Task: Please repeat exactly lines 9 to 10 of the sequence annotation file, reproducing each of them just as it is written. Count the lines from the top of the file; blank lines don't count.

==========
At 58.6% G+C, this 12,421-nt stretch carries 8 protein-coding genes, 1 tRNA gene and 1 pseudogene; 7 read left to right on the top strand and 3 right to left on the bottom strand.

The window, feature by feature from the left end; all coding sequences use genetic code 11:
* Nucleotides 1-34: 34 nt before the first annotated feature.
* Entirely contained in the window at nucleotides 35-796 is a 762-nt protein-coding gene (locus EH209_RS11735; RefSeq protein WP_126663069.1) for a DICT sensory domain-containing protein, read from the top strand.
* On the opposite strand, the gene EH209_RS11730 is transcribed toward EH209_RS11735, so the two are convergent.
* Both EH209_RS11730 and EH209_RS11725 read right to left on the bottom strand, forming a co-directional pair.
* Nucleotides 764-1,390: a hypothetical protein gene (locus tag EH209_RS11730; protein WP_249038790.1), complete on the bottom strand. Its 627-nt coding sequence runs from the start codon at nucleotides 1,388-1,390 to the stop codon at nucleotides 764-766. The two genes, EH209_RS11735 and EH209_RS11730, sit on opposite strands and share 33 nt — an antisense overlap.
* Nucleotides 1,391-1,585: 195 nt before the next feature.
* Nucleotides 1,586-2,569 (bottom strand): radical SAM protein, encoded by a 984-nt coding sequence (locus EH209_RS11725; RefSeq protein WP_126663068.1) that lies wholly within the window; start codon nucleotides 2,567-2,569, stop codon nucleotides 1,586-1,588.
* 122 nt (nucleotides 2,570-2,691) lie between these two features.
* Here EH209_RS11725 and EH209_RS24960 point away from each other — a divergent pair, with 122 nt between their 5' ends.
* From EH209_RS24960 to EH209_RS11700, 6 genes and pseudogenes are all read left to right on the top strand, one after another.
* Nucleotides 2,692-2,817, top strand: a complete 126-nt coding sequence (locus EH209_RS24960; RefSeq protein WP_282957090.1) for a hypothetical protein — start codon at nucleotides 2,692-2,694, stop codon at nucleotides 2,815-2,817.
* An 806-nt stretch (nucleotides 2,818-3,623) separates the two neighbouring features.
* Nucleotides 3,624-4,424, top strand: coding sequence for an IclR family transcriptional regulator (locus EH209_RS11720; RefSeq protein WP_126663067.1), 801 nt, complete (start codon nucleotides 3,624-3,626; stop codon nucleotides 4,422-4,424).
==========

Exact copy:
* Nucleotides 1,586-2,569 (bottom strand): radical SAM protein, encoded by a 984-nt coding sequence (locus EH209_RS11725; RefSeq protein WP_126663068.1) that lies wholly within the window; start codon nucleotides 2,567-2,569, stop codon nucleotides 1,586-1,588.
* 122 nt (nucleotides 2,570-2,691) lie between these two features.